Dr. Sarah Bermeo will become the next Director of Graduate Studies (DGS) in Sanford’s Master of International Development Policy (MIDP) on July 1, 2020. Bermeo, a political economist who studies development and migration, previously served as the associate director of Sanford’s Duke Center for International Development, which houses the MIDP program. As DGS, she will continue to teach and research, and will play an integral role in shaping the next era of MIDP.
What early life experiences shaped who you are today?
I grew up on a farm in Western New York and became the first in my family to attend college. My high school had a low percentage of students who went on to any type of further study and the guidance counselors had no idea how to navigate private universities or financial aid. When I told my counselor I wanted to raise my SAT score by 100 points he suggested I set a more realistic – meaning lower – goal (I raised it by 190 points). I was fortunate that someone from the University of Rochester came to visit our school and encouraged me to apply and that I received a partial scholarship and financial aid. Without that lucky visit, my career would have looked significantly different. I had no idea that financial aid and loans could make university affordable for someone like me. The experience made me realize some of the barriers to accessing higher education, especially for first gen students in areas that are not used to helping students navigate the higher education system and the financial processes attached to it.
What drives you in your work? What are you passionate about?
I am passionate about the opportunity to harness the synergies between research and teaching, something that is made possible by being at a top research university. This is what sets us apart from strong liberal arts colleges (which teach quite well) and think tanks (which can do high-level research). The research university sees teaching and research as a two-way street. Students interact with faculty and learn from cutting edge research in the field. Faculty are able to sharpen their research through the feedback they get from interacting with students in the classroom and bringing them directly into research projects. And our students are amazing – they are inquisitive, curious, and ask tough questions. We also have excellent practitioner teachers in Sanford, of course. We could not be a top program without them. But for me personally, the ability to join the energy of teaching and research is what motivates me on a daily basis.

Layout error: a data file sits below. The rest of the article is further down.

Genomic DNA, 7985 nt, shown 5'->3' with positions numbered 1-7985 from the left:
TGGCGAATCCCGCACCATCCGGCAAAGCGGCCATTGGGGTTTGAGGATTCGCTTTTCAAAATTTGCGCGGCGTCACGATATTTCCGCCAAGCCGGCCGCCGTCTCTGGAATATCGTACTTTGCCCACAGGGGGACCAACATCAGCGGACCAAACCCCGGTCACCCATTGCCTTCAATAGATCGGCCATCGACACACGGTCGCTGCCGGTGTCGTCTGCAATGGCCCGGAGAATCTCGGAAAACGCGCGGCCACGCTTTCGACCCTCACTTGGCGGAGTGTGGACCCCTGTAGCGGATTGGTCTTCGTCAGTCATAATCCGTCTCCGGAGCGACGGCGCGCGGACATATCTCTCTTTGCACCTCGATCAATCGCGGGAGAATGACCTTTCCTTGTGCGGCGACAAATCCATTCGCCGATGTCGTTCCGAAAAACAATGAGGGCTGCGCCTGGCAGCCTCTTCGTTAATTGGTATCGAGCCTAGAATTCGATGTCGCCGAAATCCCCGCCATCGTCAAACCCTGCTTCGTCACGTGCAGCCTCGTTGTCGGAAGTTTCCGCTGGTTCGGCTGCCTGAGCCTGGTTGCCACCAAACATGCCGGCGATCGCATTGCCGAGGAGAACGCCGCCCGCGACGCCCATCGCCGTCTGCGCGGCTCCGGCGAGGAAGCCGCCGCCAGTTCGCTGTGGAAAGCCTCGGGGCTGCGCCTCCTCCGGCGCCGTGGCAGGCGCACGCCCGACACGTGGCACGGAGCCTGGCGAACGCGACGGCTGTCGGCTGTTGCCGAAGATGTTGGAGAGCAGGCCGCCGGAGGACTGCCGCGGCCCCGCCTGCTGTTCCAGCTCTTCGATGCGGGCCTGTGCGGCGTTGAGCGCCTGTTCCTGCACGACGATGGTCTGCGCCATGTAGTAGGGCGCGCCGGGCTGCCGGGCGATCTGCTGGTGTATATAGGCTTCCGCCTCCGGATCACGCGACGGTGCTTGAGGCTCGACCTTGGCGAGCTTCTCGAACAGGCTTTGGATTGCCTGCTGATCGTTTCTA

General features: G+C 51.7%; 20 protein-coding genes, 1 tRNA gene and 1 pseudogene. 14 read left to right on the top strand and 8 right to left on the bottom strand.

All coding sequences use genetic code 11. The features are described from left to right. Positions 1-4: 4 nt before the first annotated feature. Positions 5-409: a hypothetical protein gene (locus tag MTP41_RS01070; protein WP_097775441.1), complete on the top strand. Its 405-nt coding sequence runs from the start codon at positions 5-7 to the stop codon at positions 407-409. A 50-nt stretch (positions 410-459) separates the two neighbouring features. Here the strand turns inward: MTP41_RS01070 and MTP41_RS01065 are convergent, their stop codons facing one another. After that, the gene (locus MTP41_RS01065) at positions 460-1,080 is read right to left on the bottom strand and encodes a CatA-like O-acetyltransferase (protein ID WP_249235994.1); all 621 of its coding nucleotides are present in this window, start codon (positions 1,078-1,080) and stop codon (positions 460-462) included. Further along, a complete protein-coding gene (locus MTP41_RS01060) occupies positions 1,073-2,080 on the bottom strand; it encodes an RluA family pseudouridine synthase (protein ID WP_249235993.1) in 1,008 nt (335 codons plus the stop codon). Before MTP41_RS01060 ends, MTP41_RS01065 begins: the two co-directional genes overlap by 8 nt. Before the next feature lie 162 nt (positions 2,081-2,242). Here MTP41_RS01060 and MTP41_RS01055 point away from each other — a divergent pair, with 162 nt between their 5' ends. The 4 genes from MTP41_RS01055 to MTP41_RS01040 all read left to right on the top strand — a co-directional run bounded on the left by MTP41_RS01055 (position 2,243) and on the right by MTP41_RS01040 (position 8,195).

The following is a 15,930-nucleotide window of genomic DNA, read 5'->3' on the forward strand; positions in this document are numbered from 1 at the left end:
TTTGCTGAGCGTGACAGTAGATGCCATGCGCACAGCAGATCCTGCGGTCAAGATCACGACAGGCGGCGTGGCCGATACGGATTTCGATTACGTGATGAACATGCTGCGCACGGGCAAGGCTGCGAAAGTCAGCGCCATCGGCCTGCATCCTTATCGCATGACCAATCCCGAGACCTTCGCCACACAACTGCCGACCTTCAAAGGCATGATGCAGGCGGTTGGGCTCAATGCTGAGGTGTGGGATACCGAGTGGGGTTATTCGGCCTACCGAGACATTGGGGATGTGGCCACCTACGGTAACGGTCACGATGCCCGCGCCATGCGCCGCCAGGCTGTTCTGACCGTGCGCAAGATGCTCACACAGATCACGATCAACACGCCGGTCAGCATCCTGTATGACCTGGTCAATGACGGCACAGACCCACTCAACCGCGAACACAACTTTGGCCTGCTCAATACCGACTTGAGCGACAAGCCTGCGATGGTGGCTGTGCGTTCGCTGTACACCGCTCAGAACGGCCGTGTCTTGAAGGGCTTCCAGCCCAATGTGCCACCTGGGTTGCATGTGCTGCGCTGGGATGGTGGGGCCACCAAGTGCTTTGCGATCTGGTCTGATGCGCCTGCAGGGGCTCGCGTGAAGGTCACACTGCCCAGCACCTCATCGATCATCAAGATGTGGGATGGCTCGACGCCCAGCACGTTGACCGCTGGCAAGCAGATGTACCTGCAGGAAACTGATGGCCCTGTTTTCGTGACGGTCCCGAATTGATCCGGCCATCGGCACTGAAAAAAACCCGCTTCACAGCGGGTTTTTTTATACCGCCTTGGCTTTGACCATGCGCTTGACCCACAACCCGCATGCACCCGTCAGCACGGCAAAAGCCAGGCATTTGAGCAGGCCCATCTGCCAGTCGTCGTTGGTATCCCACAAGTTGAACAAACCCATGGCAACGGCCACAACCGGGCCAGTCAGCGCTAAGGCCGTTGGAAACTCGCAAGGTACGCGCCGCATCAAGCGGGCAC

What international development topics or challenges do you think about a lot?
I spend a lot of my research time focusing on why and how people, ideas, and things move between countries. Why do people migrate? How are trade partnerships decided, particularly when one county is much wealthier than another in the agreement? What drives foreign aid decisions? How should international institutions be designed if they are to effectively tackle global problems such as those related to health or climate change? I also increasingly look at intersections across topics that affect development: What is the relationship between foreign aid and migration? How do we think about economic opportunity, violence, and climate-related changes in food security as drivers of migration? Can we harness knowledge across political science and economics to develop better international institutions? How does foreign aid policy affect global health – and how do concerns about global health affect aid policy? Breaking down traditional barriers across research topics and fields – bringing political scientists, economists, psychologists, sociologists, demographers, agricultural experts, global health experts, and others together – has to be the way forward. We cannot be constrained by narrow definitions of fields or siloed into thinking about policy issue areas from one particular point of view.
As you take on the role of DGS, what excites you about the MIDP program?